In collaboration with the Roger Williams University Library and Honors Program, the second annual Human Library Rhode Island will be held in the University’s Global Heritage Hall on Sunday, March 30, from 1:00 to 5:00 p.m. For more information about Human Library Rhode Island and to view a full listing of the “human books” speaking at the event, visit

Before attending this potentially life-changing event – which is free and open to the public – peruse a selection of the stories (some of which will be available in Spanish) that will be presented this Sunday:

  • Becoming Blind: My name is Jack and at the age of 30 I lost my eyesight due to complications from diabetic retinopathy. Becoming blind gave me the opportunity to pursue another career, however, as I eventually earned a doctoral degree in history from Boston College and have been a professor of American History at the Community College of Rhode Island for the last 12 years. As a person with a disability and a college professor, I have entered into an entirely new world, being able to enjoy the satisfaction of helping others in need and serving as a positive role model.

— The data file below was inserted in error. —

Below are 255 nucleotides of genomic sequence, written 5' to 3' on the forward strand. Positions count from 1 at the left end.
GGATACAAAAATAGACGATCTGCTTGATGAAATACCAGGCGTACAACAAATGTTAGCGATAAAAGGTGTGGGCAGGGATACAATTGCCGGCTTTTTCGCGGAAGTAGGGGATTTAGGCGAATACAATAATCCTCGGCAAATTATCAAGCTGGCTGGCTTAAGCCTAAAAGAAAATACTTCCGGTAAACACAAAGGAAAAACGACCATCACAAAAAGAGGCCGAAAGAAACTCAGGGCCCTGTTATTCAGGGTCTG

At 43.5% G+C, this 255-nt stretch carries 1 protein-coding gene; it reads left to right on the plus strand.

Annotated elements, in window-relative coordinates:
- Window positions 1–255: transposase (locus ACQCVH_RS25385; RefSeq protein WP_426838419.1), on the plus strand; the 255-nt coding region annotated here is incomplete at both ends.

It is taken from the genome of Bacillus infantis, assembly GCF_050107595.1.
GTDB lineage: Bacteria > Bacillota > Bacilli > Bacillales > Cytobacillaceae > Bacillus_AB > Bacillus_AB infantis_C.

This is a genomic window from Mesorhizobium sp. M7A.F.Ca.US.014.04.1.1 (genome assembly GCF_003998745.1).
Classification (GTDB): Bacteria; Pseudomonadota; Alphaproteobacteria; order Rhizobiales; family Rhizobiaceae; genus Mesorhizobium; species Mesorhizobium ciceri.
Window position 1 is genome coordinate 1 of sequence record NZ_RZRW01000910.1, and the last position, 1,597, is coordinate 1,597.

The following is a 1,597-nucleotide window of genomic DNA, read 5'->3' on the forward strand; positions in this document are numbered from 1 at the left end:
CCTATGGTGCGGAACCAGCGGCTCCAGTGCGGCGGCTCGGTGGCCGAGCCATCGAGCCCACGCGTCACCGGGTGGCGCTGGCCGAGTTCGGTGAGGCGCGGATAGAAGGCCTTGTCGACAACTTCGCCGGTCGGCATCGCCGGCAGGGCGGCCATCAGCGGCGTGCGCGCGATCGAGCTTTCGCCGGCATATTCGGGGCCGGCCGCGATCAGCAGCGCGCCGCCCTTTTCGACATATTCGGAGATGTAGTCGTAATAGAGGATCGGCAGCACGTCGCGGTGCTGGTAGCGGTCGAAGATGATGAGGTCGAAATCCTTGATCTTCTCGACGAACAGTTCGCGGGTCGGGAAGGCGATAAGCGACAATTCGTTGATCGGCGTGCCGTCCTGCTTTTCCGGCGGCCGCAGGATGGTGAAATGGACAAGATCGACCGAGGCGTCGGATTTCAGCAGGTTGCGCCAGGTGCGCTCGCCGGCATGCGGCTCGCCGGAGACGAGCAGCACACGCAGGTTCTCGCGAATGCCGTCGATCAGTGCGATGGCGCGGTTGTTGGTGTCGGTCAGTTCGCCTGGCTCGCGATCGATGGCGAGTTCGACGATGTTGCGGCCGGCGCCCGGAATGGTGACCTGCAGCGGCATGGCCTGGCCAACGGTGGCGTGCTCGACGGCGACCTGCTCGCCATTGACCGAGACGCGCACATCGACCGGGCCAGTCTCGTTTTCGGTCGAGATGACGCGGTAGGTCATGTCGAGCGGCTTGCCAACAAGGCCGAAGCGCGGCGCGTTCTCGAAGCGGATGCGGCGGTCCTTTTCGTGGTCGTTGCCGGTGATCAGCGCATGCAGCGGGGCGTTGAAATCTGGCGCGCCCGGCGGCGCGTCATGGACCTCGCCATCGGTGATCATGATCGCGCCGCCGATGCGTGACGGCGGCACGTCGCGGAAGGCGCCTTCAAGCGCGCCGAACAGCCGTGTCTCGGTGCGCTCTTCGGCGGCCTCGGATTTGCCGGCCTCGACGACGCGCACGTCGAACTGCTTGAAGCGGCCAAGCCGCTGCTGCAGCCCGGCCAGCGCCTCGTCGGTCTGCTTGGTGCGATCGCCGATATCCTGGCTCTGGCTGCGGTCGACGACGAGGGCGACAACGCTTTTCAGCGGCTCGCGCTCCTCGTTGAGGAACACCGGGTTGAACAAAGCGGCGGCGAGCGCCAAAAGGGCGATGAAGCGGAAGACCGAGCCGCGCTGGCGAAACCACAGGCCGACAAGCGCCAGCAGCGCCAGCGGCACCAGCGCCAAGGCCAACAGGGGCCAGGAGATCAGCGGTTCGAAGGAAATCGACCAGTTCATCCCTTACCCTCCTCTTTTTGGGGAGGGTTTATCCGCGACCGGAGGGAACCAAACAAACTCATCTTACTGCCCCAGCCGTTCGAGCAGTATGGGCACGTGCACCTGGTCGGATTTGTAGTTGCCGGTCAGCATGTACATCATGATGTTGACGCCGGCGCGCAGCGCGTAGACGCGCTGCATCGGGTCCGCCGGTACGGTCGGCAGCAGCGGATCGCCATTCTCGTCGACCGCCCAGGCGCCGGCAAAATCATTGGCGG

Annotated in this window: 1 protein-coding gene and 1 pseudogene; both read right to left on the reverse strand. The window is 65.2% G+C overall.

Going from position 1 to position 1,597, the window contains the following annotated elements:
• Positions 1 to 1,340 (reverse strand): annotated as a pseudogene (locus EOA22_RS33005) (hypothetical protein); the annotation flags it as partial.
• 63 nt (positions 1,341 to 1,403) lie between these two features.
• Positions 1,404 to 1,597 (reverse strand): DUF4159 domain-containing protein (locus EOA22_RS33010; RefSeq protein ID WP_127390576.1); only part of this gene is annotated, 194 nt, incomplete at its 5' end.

• Being Transparent: A part of my being-ness – or life experience – is as a man who was born originally in a female body: a female to male transsexual. I have experienced societal violence both directly and indirectly. But I am also many other things as well – an outdoorsman, a psychotherapist, a father, a teacher, a friend, a seeker of Truth, a poet, a singer, a lover of beauty, an artist, and most of all, a fellow human being. Paradoxically, it has been because of the unusual physical nature of my personal journey that I have come to question and recognize the gift of Life in me and other beings, both human and nonhuman. I have come to believe that when I take the time to laugh, cry, get curious about another’s journey, or especially participate in a shared experience of making meaning, any fear fades into the light of resonance.